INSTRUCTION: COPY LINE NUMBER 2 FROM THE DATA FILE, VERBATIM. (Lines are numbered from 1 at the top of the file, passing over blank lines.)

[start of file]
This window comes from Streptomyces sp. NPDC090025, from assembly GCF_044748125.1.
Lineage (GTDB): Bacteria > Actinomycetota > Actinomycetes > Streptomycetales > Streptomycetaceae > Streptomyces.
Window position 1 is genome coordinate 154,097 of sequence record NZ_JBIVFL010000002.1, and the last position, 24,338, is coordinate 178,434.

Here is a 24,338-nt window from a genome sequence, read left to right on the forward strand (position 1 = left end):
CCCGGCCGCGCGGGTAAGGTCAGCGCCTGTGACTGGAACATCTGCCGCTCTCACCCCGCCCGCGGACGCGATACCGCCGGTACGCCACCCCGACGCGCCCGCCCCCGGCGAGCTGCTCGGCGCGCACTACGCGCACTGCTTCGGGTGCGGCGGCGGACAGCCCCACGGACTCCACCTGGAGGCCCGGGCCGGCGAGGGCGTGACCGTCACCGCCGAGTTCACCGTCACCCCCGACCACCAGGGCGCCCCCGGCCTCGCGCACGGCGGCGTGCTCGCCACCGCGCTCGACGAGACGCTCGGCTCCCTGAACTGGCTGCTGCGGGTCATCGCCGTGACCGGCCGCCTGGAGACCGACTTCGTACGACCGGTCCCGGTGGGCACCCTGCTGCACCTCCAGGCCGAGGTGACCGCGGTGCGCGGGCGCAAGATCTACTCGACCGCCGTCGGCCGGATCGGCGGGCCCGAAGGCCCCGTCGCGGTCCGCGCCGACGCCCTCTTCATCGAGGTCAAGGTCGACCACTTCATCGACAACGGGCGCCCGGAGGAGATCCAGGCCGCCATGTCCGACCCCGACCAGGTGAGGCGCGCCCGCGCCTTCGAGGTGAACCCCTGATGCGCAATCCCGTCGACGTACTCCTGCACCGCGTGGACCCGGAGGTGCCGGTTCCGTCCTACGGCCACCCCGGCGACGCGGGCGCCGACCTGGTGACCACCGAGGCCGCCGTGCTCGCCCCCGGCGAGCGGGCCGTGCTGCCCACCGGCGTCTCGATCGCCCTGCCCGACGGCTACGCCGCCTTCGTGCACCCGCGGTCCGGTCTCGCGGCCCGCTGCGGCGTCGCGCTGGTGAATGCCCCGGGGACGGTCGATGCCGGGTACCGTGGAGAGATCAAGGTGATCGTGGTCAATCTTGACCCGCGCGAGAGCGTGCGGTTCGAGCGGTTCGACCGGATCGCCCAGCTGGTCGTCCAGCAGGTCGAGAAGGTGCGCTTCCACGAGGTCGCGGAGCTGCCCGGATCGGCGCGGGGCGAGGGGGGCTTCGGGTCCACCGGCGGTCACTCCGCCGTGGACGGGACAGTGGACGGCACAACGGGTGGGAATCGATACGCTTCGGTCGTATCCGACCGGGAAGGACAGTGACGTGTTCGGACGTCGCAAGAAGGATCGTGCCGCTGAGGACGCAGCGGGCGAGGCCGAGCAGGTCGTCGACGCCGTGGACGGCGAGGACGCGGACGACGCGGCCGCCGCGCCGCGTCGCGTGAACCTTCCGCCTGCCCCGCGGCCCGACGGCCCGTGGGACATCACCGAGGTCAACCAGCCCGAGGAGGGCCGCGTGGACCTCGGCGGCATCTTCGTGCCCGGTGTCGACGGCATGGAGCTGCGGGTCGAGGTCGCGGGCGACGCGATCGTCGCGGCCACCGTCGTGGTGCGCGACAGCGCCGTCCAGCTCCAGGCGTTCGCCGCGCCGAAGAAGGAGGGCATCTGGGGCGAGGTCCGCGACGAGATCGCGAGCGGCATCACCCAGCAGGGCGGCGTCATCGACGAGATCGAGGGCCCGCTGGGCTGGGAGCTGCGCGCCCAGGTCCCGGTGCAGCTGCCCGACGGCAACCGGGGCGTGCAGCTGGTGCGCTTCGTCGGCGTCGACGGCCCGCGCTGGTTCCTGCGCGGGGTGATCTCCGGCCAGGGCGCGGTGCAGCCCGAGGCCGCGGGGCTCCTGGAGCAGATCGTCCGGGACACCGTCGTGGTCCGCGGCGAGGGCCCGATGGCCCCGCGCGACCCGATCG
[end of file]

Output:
Lineage (GTDB): Bacteria > Actinomycetota > Actinomycetes > Streptomycetales > Streptomycetaceae > Streptomyces.